As you know, the next Council meeting in Lyon will be the occasion to elect the next EGP Committee; I am candidate for the post of co-chair of the European Green Party for the third (and last!) time. If I look back at the last six years, I think that together with Philippe Lamberts, Reinhard Buetikofer, Jacqueline Cremers, Mar Garcia and the rest of the team, we achieved some major goals we had set for ourselves.
We did make the EGP more of a collective project able to be perceived as useful and relevant for its members, notably in terms of the quality of the elaboration of the proposals and of political and organisational support. EGP lives and gets its purpose from the relevance its members give to it. I have the impression that few people by now think that EGP is an empty structure in Brussels. In the past years, I was very much involved in making the work of our European party more concrete and visible and I took an active part in making this common project work, including by developing relations with the world outside, be it other political parties or civil society.
The Primaries and the common campaign for the EP election in 2014 put the EGP firmly on the landscape as an original and relevant actor in the bumpy development of a European political space; personally, I enjoyed very much the chance of directly participating to it, therebycontributing to diversify and enrich the “competition”.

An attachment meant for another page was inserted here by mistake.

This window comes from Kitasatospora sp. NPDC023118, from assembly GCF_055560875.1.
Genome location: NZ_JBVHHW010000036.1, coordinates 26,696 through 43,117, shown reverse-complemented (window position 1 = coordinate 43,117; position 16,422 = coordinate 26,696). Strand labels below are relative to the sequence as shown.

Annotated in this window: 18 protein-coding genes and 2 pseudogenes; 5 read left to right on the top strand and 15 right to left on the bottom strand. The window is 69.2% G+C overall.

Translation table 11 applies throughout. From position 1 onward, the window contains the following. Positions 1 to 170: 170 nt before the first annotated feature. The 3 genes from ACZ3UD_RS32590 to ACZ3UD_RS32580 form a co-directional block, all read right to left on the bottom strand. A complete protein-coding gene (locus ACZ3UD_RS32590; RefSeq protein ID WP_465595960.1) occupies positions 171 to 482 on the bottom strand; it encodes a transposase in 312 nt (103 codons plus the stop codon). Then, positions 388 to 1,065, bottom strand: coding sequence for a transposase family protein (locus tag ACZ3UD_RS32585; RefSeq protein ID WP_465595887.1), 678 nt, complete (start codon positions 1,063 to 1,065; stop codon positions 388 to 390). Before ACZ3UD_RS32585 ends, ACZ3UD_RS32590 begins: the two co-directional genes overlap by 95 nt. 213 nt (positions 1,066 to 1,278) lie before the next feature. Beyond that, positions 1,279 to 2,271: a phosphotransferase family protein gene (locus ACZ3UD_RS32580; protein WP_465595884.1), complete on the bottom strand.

But by far the achievement I am more proud of is to have worked to keep our political family united and cohesive, at a time in when new borders and divisions are been built and the temptation of finding scapegoats and enemies is strong for many politicians.
Of course, we have also experienced many difficulties in the past years. There are no doubts that for Greens these times of political, economic, social crisis in Europe meant a decrease of the appeal of our approach and we were not always able to be at the forefront of the deep changes that upset the landscape in some European countries, including my own. Despite the work done to make our economic and social policy proposals convincing, realistic, feasible and understandable, the Green New Deal is still finding hard to defeat old, “fossil” recipes.
The world outside is not easy, of course. The power is still rather firmly in the hands of the “austerity” front, even in countries like France and Italy, which are governed by self-named more progressive parties. The Commission and the EP, despite some weak “noises” in favour of a different approach, are not perceived as an effective help to people; they are struggling to keep their relevance in front of the increasingly dominant role of national leaders, themselves incapable of shaping any common strategy. The chances of a positive alternative are also being undermined by the ability of anti-European and nationalist forces to shape and determine the tone of the debate in many European countries; to achieve this result, they did not even need to win elections!
The main challenge for us in the next years is indeed to contribute, with our green approach, to reverse these tendencies, both nationally and at EU level.